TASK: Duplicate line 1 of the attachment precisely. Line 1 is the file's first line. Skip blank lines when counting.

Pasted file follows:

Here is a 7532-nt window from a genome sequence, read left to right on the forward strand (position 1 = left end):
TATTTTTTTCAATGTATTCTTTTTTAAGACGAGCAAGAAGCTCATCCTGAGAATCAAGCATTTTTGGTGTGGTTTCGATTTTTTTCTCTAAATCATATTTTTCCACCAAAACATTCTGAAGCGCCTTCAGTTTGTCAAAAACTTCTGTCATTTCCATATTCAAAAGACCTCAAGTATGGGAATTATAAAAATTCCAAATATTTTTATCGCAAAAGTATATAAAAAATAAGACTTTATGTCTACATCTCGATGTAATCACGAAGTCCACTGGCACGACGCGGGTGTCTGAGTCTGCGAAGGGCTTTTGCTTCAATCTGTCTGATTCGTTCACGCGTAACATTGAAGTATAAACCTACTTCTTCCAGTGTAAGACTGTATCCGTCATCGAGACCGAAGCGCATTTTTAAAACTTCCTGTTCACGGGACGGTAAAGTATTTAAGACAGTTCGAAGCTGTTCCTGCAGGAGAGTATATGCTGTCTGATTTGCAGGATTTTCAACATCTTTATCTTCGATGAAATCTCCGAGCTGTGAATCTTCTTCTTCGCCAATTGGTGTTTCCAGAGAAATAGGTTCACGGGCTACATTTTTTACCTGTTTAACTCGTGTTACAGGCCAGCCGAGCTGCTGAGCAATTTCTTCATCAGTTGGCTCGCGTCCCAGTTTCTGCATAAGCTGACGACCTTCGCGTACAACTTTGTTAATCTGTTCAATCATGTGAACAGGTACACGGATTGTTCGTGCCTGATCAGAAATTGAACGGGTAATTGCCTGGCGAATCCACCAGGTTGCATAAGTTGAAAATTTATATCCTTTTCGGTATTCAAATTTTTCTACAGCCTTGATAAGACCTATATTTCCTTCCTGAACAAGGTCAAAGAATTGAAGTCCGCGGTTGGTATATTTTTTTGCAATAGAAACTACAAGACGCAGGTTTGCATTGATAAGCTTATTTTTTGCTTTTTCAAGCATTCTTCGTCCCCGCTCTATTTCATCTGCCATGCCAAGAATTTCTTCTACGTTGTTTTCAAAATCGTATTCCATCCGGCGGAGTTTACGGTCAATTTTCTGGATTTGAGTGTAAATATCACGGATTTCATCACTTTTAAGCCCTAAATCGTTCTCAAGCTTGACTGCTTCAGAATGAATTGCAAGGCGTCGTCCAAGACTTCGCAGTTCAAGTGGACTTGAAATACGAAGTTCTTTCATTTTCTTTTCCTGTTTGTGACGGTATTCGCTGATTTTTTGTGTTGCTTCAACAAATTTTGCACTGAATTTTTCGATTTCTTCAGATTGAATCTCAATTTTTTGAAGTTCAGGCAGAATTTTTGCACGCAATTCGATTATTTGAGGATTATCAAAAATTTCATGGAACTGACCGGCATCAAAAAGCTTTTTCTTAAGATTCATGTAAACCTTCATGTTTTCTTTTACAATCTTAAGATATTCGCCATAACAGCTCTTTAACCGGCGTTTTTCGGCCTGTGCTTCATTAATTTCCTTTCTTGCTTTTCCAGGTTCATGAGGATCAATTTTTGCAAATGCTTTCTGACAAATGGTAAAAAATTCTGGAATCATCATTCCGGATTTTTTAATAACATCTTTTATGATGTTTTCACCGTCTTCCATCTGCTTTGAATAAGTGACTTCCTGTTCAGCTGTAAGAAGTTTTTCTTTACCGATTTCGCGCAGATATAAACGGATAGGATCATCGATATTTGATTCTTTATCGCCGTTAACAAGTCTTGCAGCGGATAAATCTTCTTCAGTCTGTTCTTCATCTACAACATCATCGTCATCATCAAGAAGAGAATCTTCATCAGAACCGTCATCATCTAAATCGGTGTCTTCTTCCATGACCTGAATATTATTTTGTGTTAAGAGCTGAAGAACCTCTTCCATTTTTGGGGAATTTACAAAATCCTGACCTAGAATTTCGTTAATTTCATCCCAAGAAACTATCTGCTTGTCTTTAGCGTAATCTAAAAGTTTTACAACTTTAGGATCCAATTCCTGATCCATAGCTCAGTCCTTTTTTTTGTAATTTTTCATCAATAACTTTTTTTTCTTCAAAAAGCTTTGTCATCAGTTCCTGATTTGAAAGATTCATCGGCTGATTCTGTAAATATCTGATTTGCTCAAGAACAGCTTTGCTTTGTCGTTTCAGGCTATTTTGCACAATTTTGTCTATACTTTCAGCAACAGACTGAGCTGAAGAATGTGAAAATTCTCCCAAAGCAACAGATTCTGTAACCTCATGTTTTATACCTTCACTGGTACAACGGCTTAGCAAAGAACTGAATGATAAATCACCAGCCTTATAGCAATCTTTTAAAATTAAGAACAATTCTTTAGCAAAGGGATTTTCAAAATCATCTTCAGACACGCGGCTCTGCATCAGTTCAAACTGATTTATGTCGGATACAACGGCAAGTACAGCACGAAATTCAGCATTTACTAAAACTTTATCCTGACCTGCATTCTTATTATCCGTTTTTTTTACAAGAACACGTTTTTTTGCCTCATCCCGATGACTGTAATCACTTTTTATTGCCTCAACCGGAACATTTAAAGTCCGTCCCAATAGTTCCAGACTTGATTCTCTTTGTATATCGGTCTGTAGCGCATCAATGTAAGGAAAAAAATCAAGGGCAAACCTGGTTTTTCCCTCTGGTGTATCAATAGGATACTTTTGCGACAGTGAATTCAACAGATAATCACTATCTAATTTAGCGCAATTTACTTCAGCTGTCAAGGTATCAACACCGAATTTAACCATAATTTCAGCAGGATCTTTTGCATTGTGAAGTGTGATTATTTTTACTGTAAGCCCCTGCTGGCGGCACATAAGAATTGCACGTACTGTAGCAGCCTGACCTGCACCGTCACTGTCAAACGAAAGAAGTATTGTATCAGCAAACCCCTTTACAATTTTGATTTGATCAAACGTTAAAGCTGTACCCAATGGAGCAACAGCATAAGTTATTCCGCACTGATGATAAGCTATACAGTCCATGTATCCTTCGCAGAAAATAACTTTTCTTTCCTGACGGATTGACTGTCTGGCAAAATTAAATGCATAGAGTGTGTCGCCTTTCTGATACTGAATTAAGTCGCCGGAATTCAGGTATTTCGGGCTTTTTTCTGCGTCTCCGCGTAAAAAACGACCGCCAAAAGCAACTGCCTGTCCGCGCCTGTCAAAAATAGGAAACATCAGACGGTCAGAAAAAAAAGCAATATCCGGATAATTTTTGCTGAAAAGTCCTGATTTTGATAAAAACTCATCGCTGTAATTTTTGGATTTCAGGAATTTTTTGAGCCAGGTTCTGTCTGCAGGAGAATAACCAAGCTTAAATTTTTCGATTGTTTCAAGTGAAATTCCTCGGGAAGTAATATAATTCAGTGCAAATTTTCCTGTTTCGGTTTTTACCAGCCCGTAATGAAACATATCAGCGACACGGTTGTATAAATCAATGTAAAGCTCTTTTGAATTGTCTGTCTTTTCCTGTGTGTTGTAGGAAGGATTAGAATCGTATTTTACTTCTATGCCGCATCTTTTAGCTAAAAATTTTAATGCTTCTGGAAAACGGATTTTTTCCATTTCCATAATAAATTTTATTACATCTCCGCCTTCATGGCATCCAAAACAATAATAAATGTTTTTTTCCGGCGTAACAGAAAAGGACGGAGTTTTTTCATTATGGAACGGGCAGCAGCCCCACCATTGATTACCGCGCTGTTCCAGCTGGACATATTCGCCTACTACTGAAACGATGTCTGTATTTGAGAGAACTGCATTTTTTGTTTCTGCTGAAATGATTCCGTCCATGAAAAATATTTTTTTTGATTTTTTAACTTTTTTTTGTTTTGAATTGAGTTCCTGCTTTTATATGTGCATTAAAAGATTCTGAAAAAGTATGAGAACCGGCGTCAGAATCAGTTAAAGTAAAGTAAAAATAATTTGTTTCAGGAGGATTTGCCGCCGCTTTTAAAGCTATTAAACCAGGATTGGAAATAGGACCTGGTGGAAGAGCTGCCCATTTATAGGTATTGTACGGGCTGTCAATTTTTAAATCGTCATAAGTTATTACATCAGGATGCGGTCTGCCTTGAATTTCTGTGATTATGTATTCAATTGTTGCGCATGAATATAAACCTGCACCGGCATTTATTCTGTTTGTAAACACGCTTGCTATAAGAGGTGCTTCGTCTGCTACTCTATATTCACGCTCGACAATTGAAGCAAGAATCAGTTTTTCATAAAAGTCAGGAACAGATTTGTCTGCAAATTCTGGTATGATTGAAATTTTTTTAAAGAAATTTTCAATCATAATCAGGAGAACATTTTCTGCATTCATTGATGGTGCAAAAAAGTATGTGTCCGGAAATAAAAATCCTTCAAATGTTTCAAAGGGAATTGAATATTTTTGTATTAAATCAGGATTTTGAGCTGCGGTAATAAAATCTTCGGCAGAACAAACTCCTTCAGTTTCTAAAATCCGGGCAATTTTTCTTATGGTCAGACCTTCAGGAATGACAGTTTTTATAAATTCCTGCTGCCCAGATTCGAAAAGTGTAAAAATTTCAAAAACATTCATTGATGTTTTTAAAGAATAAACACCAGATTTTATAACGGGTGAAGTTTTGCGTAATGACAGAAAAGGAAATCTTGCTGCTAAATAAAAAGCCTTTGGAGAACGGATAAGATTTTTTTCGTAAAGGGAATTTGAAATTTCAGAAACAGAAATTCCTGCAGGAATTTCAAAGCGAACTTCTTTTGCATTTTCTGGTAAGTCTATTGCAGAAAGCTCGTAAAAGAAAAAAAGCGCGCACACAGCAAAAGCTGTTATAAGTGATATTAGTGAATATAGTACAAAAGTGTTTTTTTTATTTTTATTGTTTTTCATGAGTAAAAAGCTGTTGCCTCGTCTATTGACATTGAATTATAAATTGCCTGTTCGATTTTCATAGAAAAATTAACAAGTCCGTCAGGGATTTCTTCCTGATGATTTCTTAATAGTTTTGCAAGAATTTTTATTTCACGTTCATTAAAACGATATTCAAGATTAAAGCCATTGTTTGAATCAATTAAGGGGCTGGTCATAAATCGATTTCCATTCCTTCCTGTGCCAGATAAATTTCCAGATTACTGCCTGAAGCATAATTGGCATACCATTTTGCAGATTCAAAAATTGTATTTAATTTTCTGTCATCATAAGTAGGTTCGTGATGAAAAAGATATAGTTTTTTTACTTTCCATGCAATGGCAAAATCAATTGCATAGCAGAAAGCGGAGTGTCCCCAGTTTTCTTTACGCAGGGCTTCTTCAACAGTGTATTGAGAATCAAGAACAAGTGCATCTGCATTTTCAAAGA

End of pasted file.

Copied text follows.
Here is a 7532-nt window from a genome sequence, read left to right on the forward strand (position 1 = left end):